“You are the future presidents, the future senators,” she added, clutching the show’s trademark surfboard award. “You guys are the ones who are going to make this world better.”
The music performance-stuffed show, broadcast live on Fox from Los Angeles, followed a three-hour “Teen Fest” concert in downtown Los Angeles that was streamed on YouTube.
Justin Thomas rallies to win the PGA Championship
CHARLOTTE, N.C. (AP) — Justin Thomas remembers hearing the roar before he ever saw the shot.
He had access to the clubhouse at Valhalla in 2000 as the 7-year-old son of a PGA professional, and the thunder from the gallery reached his ears before the TV showed Tiger Woods making the most important putt of his career at that PGA Championship.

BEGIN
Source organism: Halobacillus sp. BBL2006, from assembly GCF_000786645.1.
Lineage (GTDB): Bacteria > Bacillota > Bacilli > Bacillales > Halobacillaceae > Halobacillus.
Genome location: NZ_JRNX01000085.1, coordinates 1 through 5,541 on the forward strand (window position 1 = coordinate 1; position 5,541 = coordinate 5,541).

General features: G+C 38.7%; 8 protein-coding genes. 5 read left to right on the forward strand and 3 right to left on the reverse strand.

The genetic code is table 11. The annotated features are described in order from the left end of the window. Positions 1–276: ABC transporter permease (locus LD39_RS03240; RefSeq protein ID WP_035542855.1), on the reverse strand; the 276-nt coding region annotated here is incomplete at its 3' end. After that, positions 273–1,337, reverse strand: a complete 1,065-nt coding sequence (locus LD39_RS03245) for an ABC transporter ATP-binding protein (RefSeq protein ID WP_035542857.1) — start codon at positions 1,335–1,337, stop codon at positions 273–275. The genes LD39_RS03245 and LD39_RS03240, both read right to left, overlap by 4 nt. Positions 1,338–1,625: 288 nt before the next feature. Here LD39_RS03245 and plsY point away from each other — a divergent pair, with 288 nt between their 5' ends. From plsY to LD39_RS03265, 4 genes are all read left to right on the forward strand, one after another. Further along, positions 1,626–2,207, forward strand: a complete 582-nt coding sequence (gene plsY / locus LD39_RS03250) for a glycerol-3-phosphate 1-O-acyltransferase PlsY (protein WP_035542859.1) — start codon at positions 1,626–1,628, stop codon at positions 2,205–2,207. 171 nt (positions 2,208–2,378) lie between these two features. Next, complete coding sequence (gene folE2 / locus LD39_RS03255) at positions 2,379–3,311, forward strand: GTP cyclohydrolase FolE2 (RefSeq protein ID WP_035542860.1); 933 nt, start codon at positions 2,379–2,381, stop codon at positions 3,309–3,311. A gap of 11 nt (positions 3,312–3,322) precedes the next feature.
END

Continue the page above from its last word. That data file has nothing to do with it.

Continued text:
Thomas was barely big enough to dream of playing against the best that day. Now his name is on the same Wanamaker Trophy.
Thomas closed with a 3-under 68 on Sunday at Quail Hollow to emerge from the shadow of Jordan Spieth, his longtime friend, and capture his first major that belonged as much to him as the two generations of PGA professionals that came before him.
“As a kid growing up, you want to win all the majors. You want to win any major,” Thomas said after his two-shot victory. “For me, the PGA definitely had a special place in my heart, and maybe a special drive. It’s just a great win for the family, and it’s a moment we’ll never forget — all of us.”